The world outside of ourselves is not just a bunch of unrelated stuff but a mirror of self with qualities like consciousness and intelligence that are not just in humans but in all things.

We feel isolated and powerless because we have numbed ourselves to knowing that we are all connected. Everything we experience is geared toward showing us that we are not connected. So we think we can protect ourselves by building more prisons or building walls to keep the bad guys away.

We are destroying our health, we are destroying ecosystems, and we are on an unsustainable path.

The Story of Interbeing says that my very existence depends on the existence of all beings. A basic practice – a way to replace the culture of judgment with a culture of empathy is to ask what is it like to be you? To have more than just superficial conversations with our Trump supporting family and friends…to discover what led someone to become racist.

By simply taking the stance that the other is wrong, we just gratify our egos “You are bad…I am good.” “I am right….you are wrong.”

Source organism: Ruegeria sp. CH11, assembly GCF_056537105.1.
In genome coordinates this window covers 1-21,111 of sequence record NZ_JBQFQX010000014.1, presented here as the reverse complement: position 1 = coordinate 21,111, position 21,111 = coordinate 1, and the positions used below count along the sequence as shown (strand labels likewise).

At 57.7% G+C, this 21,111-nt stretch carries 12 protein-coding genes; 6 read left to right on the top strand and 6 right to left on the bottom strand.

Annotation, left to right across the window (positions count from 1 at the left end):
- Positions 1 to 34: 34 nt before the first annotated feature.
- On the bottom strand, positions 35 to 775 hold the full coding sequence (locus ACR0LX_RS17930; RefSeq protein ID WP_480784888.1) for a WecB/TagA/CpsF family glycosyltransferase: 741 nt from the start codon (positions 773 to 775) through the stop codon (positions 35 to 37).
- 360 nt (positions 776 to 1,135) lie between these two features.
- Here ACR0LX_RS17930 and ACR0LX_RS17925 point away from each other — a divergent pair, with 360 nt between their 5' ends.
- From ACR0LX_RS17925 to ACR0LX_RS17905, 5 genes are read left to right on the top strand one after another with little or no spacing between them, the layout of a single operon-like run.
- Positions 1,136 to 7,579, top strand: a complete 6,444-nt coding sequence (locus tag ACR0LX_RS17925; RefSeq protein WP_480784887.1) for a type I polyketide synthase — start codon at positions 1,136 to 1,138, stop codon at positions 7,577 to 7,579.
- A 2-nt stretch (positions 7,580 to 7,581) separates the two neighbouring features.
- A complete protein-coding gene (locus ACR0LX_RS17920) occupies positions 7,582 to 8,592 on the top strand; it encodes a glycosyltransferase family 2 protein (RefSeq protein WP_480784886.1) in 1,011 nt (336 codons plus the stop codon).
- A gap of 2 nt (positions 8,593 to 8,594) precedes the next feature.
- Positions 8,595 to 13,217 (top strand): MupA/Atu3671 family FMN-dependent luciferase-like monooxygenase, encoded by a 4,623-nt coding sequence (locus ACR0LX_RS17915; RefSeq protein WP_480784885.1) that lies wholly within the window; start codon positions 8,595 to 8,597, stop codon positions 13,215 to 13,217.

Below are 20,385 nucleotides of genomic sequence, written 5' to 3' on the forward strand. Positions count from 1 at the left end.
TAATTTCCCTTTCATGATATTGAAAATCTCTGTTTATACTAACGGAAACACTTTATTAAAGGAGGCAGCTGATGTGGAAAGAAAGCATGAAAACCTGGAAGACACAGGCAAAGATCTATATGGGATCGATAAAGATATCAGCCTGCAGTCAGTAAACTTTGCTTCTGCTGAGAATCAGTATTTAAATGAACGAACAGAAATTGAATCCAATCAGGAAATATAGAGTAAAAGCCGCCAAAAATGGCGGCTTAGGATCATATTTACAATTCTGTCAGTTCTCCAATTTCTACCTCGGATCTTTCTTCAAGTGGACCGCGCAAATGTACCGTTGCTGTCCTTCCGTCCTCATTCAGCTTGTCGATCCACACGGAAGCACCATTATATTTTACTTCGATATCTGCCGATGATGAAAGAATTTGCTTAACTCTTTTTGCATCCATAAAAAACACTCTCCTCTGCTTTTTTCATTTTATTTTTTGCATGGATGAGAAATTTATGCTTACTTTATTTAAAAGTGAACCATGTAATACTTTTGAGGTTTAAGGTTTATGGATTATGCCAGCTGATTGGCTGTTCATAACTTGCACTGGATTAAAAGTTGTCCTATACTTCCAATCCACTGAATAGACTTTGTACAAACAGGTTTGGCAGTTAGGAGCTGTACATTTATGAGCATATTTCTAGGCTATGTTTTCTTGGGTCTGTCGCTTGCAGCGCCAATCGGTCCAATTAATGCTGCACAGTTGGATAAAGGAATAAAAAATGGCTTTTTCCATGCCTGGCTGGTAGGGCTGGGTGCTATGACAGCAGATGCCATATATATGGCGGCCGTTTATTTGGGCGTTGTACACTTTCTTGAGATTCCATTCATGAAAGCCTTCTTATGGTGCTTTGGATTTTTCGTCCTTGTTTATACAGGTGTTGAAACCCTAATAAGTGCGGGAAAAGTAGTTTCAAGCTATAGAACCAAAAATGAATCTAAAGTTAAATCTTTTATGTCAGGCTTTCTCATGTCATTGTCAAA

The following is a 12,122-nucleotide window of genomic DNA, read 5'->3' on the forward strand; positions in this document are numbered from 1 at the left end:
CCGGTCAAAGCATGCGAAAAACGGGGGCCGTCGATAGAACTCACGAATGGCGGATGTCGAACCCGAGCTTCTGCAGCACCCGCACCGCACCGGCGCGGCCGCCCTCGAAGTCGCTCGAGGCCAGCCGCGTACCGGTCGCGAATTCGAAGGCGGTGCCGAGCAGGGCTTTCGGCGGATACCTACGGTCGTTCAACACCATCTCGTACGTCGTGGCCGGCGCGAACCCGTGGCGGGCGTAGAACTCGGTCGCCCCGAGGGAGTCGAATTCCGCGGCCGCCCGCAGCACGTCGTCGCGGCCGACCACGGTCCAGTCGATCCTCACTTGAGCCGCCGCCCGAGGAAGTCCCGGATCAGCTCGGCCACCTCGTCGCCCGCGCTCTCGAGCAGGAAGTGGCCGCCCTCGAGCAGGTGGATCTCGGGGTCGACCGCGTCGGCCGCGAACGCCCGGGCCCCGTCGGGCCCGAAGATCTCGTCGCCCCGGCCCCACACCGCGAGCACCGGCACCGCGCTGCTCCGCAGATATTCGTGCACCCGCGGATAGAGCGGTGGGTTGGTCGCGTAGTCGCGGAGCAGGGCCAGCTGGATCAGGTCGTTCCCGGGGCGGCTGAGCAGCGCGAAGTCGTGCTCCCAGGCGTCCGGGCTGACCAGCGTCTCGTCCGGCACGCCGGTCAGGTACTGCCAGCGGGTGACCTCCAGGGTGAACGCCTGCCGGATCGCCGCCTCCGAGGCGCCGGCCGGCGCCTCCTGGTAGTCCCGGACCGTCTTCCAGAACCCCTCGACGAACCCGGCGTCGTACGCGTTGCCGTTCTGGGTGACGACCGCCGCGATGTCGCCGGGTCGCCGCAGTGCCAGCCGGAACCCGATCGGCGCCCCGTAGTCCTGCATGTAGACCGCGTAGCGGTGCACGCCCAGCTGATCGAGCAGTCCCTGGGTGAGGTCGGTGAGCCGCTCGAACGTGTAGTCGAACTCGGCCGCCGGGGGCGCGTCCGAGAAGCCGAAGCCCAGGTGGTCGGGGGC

Eisenstein and School Culture

I believe we seek to make sense of the world through the lens of our own experiences. I believe that Charles Eisenstein speaks directly to us as educators. I see the separation that he describes. I see the end of a story that we have grown up experiencing and accepting. I see the sense of frustration, isolation and powerlessness. But I have been fortunate in my life to have experienced moments of connectedness… moments where a commitment to empathy transcended significant differences in social status, in lifestyles, in ways of thinking and created the beginnings of interbeing and community. I cling to these memories and experiences as proof of the possible.

The war on evil has gone on for several thousand years. It has not worked. Maybe it’s time to give peace a chance. Where better to start than helping our colleagues and young people experience leadership through empathy.


The Beginning of a New Year’s Resolution


geese swans IMG_1984

Hanging together in tough times – a backyard reflection

Since my “retirement” from active consulting/coaching, I’ve been grappling with the relationship between leadership (and what this means) and culture. I find myself surrounding this relationship, with details gradually becoming clearer while the big picture continues to be fuzzier than I’d like.